Dylan Dethier, a Greylock grad, writes a book about his golf journey

Dylan Dethier, a Mount Greylock graduate and golfer at Williams College, signs copies of his book at the Bookstore in Lenox.

Sunday May 26, 2013

Playing on a familiar theme from his Masters broadcasts, CBS golf anchor Jim Nantz has summed up Dylan Dethier's post-high school adventure almost perfectly.

"An enterprising and inspirational golf journey unlike any other," Nantz says in a PR release about the Mount Greylock Regional High School graduate's 48-state golf expedition and his resulting new book, ‘18 in America.'

Pushing back his enrollment at Williams College a year, the then-17-year-old's (he turned 18 during the trip) plan was to play at least 18 holes in each of the lower 48 states while experiencing everything from the lowest-end municipal courses to the most prestigious clubs.

Almost perfectly? That's because while golf was the fulcrum around which his trip revolved, as the book reflects, the odyssey turned out to be much more of a coming-of-age experience.

Many nights spent sleeping in his cramped Subaru hatchback with a small ax at his side for safety contrasted to others spent as a welcomed guest of people he had not previously met but who treated him like family.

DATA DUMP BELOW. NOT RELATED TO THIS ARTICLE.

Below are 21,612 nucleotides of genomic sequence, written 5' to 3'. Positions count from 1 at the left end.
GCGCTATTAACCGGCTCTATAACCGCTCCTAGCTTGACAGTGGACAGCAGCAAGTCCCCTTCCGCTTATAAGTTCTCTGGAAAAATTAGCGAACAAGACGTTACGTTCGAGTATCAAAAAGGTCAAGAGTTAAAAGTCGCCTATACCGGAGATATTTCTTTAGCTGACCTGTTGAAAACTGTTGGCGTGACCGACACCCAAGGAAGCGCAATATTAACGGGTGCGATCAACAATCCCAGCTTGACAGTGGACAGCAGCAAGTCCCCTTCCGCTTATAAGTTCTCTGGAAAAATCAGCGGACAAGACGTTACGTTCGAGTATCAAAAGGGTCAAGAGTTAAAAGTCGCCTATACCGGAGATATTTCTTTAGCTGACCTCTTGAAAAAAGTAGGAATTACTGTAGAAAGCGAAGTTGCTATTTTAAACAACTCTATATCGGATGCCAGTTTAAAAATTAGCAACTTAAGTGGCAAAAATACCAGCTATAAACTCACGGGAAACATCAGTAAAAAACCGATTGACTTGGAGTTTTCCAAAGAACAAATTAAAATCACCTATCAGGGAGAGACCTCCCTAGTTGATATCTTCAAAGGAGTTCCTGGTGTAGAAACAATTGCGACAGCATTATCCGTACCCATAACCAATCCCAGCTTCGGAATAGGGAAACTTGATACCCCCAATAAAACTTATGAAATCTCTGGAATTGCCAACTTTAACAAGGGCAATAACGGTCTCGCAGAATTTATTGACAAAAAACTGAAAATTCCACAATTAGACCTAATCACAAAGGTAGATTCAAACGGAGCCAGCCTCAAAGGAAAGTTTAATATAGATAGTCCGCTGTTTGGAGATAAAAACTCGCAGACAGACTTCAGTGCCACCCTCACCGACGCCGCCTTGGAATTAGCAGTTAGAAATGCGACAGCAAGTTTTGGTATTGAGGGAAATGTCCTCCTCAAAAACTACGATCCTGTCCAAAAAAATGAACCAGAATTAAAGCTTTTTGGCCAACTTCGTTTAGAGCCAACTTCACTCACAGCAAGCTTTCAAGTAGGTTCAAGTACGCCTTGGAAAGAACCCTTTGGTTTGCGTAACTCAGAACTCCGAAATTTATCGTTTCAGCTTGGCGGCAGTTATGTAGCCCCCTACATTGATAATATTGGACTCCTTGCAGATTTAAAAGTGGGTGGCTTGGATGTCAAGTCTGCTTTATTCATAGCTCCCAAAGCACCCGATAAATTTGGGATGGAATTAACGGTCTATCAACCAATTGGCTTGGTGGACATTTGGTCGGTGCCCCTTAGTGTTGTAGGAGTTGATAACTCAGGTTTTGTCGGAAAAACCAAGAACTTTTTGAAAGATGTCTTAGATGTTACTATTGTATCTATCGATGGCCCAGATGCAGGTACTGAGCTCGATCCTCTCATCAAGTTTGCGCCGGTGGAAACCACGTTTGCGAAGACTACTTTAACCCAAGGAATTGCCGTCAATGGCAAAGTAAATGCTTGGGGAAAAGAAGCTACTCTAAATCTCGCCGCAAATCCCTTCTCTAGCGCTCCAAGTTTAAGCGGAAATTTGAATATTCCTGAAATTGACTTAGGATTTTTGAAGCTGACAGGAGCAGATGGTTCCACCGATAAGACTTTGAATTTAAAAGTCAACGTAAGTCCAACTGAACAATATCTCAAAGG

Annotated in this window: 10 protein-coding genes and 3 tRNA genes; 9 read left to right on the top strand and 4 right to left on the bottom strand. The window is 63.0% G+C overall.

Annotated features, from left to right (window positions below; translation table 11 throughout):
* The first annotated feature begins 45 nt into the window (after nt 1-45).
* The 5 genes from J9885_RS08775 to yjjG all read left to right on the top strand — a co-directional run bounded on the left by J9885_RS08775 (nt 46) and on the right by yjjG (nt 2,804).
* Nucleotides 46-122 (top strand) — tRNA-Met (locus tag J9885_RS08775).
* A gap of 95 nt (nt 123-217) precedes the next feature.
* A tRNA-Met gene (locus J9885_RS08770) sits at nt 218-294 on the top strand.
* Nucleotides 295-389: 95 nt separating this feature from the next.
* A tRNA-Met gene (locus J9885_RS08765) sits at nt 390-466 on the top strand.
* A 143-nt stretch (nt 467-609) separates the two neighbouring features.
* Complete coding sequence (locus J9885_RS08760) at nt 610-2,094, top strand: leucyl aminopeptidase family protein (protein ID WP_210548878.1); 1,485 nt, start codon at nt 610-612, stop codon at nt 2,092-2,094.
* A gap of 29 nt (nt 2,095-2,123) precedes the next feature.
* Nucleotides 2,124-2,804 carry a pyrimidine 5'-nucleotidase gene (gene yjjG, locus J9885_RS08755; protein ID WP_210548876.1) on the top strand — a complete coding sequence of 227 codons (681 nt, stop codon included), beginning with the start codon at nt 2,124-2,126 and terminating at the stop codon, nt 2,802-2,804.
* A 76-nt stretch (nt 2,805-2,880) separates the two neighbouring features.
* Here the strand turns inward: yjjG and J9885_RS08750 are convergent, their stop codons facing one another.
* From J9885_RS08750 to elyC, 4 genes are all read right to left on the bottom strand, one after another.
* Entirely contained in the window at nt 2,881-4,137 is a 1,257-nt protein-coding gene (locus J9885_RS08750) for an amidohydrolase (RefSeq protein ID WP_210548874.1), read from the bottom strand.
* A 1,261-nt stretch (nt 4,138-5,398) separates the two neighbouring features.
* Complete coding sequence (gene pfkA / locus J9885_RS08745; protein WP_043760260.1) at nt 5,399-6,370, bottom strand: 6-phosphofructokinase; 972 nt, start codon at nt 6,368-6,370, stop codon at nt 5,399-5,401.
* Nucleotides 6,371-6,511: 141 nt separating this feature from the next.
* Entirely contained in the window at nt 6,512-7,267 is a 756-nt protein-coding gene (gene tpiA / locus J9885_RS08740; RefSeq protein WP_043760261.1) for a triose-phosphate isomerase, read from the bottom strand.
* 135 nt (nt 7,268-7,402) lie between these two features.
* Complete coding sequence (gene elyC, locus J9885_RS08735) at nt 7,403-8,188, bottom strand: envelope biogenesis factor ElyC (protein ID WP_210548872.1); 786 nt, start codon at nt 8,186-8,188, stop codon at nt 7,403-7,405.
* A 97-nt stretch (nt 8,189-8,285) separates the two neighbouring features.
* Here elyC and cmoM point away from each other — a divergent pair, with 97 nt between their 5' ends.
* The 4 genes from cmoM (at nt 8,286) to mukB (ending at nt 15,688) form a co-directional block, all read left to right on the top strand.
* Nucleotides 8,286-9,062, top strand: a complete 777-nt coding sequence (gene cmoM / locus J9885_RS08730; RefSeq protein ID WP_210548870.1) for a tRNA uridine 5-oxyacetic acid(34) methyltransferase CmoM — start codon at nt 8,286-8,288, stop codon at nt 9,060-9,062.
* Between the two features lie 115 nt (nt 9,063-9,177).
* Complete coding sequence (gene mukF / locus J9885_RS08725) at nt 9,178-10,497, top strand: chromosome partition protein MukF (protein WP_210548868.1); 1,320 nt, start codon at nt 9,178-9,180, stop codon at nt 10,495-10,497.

Moments of loneliness and fear. Others of bonding and joy.

"I never intended this to be a golf book," said Dethier, now 21 and finishing his junior year at Williams. "The themes hardly touch on golf. It's much more about being young. It's about growing up and American life."

When he left his parents and older brother, Evan, behind on Sept. 1, 2010, he wasn't thinking about writing a book, but he did decide to keep a journal, a decision that is paying dividends with the release of his entertaining and insightful book.

"I knew I wanted to write something about the trip," Dethier explained. "At the beginning it was for myself, so I would have a record of the experience. Then I started to blog for friends and family, but many people do that. But what surprised me was that people read mine. They would actually get mad when I didn't post. Because of the way it resonated, I started to realize there was a book there."

Not every experience made it to the blog.